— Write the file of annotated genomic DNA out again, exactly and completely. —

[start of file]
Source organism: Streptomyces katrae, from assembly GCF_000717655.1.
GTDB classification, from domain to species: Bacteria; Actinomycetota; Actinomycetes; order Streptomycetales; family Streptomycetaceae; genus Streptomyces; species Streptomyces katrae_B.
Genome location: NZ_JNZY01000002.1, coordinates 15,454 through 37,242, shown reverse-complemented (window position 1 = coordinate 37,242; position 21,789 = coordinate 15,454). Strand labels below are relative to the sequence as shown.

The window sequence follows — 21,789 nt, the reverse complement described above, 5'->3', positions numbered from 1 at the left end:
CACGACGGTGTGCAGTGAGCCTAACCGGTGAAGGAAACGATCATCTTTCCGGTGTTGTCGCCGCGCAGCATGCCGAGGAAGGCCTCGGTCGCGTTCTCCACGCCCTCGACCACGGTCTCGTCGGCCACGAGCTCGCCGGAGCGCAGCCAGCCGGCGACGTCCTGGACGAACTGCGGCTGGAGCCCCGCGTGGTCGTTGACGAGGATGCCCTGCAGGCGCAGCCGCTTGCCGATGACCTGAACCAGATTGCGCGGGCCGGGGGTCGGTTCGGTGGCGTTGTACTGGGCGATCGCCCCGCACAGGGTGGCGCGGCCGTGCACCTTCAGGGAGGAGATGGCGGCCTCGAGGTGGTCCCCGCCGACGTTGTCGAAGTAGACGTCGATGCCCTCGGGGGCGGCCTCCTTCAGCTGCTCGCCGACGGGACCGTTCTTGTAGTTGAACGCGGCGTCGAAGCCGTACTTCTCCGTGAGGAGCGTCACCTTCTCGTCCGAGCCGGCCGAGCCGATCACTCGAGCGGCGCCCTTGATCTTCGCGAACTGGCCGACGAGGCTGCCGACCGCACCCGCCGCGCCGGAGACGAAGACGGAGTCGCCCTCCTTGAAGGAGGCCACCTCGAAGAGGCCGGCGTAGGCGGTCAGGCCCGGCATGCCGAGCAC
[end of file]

Source organism: Streptomyces katrae, from assembly GCF_000717655.1.
GTDB classification, from domain to species: Bacteria; Actinomycetota; Actinomycetes; order Streptomycetales; family Streptomycetaceae; genus Streptomyces; species Streptomyces katrae_B.
Genome location: NZ_JNZY01000002.1, coordinates 15,454 through 37,242, shown reverse-complemented (window position 1 = coordinate 37,242; position 21,789 = coordinate 15,454). Strand labels below are relative to the sequence as shown.

The window sequence follows — 21,789 nt, the reverse complement described above, 5'->3', positions numbered from 1 at the left end:
CACGACGGTGTGCAGTGAGCCTAACCGGTGAAGGAAACGATCATCTTTCCGGTGTTGTCGCCGCGCAGCATGCCGAGGAAGGCCTCGGTCGCGTTCTCCACGCCCTCGACCACGGTCTCGTCGGCCACGAGCTCGCCGGAGCGCAGCCAGCCGGCGACGTCCTGGACGAACTGCGGCTGGAGCCCCGCGTGGTCGTTGACGAGGATGCCCTGCAGGCGCAGCCGCTTGCCGATGACCTGAACCAGATTGCGCGGGCCGGGGGTCGGTTCGGTGGCGTTGTACTGGGCGATCGCCCCGCACAGGGTGGCGCGGCCGTGCACCTTCAGGGAGGAGATGGCGGCCTCGAGGTGGTCCCCGCCGACGTTGTCGAAGTAGACGTCGATGCCCTCGGGGGCGGCCTCCTTCAGCTGCTCGCCGACGGGACCGTTCTTGTAGTTGAACGCGGCGTCGAAGCCGTACTTCTCCGTGAGGAGCGTCACCTTCTCGTCCGAGCCGGCCGAGCCGATCACTCGAGCGGCGCCCTTGATCTTCGCGAACTGGCCGACGAGGCTGCCGACCGCACCCGCCGCGCCGGAGACGAAGACGGAGTCGCCCTCCTTGAAGGAGGCCACCTCGAAGAGGCCGGCGTAGGCGGTCAGGCCCGGCATGCCGAGCAC